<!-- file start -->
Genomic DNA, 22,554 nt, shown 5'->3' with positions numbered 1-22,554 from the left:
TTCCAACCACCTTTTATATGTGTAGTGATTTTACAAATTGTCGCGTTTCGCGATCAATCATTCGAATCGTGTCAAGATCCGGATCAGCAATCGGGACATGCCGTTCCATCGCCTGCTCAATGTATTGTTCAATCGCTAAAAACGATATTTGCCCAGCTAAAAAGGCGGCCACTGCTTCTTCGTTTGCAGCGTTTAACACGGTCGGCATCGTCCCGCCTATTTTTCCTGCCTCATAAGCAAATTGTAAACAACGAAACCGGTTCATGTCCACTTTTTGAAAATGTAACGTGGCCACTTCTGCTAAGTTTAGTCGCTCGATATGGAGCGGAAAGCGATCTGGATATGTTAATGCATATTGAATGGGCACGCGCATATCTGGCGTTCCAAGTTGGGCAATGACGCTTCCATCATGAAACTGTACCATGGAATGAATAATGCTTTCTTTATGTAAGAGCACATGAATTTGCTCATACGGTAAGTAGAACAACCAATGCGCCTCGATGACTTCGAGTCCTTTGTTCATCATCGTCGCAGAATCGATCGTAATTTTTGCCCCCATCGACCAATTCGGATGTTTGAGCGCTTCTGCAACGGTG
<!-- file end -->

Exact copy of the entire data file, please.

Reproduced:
Genomic DNA, 22,554 nt, shown 5'->3' with positions numbered 1-22,554 from the left:
TTCCAACCACCTTTTATATGTGTAGTGATTTTACAAATTGTCGCGTTTCGCGATCAATCATTCGAATCGTGTCAAGATCCGGATCAGCAATCGGGACATGCCGTTCCATCGCCTGCTCAATGTATTGTTCAATCGCTAAAAACGATATTTGCCCAGCTAAAAAGGCGGCCACTGCTTCTTCGTTTGCAGCGTTTAACACGGTCGGCATCGTCCCGCCTATTTTTCCTGCCTCATAAGCAAATTGTAAACAACGAAACCGGTTCATGTCCACTTTTTGAAAATGTAACGTGGCCACTTCTGCTAAGTTTAGTCGCTCGATATGGAGCGGAAAGCGATCTGGATATGTTAATGCATATTGAATGGGCACGCGCATATCTGGCGTTCCAAGTTGGGCAATGACGCTTCCATCATGAAACTGTACCATGGAATGAATAATGCTTTCTTTATGTAAGAGCACATGAATTTGCTCATACGGTAAGTAGAACAACCAATGCGCCTCGATGACTTCGAGTCCTTTGTTCATCATCGTCGCAGAATCGATCGTAATTTTTGCCCCCATCGACCAATTCGGATGTTTGAGCGCTTCTGCAACGGTG